Girl Against the Sea | Bleader

Girl Against the Sea


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In 1992 Webb Chiles’s sloop sank, several miles off Fort Lauderdale. He expected to die. “I was calm,” he would write. “I was Socrates after drinking the hemlock, waiting for the numbness to move upward from my feet, asking, ‘Why should I fear death? For when I am, death is not. And when death is, I am not.’ Courage did not enter into this. I had lived a certain way, and it had brought me here. ‘Live passionately, even if it kills you, for something is going to kill you anyway,’ I had written; and now it would. ‘Intensity, not duration,’ I had written; but against all odds I had lasted fifty years.”

This was his state of mind when he entered the water. It did not remain that. Five or six hours later, somewhat amazed by how relaxed he still felt, he found himself thinking about Antoine de Saint-Exupery, the French aviator best known to most of us as the author of The Little Prince. Saint-Exupery had survived a plane crash in the Sahara and described the experience. Chiles's narration would continue, “Dying is simple, a natural act, Saint-Exupery said, as he struggled not to die. He survived the crash, only to die flying in World War II. I wondered what Saint-Exupery thought in his last seconds, if he had time to think at all. Dying might be simple. Drowning might be a sailor’s death. But the animal wasn’t having any.”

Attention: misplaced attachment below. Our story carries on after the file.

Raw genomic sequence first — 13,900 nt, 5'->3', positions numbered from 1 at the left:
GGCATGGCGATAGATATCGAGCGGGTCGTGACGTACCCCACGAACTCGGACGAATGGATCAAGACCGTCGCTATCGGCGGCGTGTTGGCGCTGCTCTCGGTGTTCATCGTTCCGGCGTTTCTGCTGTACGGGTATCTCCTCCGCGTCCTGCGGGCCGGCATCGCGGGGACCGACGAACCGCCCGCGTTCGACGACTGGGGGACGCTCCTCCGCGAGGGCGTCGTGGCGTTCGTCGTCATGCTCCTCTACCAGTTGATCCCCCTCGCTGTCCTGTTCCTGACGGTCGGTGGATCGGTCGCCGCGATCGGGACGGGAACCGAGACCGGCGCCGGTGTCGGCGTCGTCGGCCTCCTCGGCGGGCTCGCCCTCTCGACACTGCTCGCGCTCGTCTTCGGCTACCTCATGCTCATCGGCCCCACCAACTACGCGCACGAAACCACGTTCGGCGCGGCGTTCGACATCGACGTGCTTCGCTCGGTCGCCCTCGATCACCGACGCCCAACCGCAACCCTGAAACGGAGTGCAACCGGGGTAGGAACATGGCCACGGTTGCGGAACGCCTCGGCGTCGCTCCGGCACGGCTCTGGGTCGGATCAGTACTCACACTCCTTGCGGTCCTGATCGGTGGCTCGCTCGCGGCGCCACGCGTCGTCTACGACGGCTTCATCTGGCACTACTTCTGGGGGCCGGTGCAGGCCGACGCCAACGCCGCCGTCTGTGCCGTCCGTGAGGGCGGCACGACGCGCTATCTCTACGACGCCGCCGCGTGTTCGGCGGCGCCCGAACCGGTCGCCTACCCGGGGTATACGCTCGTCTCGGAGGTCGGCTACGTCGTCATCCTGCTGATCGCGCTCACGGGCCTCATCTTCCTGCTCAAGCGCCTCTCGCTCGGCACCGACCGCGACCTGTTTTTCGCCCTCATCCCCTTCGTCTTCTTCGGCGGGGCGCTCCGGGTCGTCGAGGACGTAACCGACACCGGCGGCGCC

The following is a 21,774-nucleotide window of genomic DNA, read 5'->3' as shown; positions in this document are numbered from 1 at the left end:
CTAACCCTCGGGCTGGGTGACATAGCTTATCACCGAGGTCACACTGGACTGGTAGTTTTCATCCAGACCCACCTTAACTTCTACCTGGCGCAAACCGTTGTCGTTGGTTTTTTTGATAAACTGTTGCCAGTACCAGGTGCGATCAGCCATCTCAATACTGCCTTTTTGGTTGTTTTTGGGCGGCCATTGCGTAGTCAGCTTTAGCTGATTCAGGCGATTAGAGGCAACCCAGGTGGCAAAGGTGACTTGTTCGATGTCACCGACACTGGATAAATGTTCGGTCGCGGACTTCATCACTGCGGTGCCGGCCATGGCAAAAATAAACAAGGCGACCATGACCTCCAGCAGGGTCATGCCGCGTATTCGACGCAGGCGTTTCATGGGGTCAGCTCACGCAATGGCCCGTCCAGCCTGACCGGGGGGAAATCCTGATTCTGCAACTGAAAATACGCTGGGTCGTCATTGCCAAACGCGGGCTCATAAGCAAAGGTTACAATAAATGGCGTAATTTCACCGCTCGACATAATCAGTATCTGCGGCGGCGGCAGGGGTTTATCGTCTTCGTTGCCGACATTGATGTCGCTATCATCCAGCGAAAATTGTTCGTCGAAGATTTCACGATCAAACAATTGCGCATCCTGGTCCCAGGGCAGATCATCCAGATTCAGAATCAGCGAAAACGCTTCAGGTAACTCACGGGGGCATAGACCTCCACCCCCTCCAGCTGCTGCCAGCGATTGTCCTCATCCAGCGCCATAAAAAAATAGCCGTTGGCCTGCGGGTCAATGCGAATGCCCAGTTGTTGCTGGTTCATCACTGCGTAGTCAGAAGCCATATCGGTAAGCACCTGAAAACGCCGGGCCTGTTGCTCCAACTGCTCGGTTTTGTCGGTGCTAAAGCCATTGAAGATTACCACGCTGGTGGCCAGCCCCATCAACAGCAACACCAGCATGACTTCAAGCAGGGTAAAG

More hours passed. Chiles was becoming exhausted. He found himself falling asleep in the water, waking when he breathed water in. “I made two discoveries. First, that Saint-Exupery was wrong: dying is neither natural nor simple; and that the weaker and more exhausted I became, the stronger became my will to live. I was ‘not going gently into this good night.’ If for the first nine hours I had been Socrates, now, as I weakened, I became Dylan Thomas.”

He’d been in the water 26 hours and carried 125 miles by the Gulf Stream when a fishing boat picked him up.

If Chiles had disappeared at sea I’d have heard about it sooner or later, because we were high school classmates. But at the time I didn’t even know he sailed, let alone sailed prodigiously. He was just someone else I’d lost track of. But it turned out that he’s sailed around the world five times in some astonishingly small boats, set various records, been the first American to sail alone around Cape Horn, and written five books. He’s also married six times. “He wanted to live an epic life,” Chiles says about himself on his voluptuous Web site. “Perhaps he did.”

For the last few years Chiles and his wife Carol have lived in Evanston, though he’s usually on some other continent sailing. Before he came over for dinner several months ago, I read his fourth book, A Single Wave: Stories of Storms and Survival. It told me a sailor’s life at sea is serene except when it is not, and adversity can be sudden and overwhelming. Chiles is a romantic but his book — which I quote from above — persuaded me that as a practical matter sailors who go where he’s gone need to first think through the possibility that they will die out there.

I thought about Chiles when I read about Jessica Watson. She’s a 16-year-old Australian girl who recently completed a seven-month solo voyage around the world in a 34-foot yacht, a boat Watson’s Web site assures us is “capable of consistent speeds and one that Jessica can easily handle.”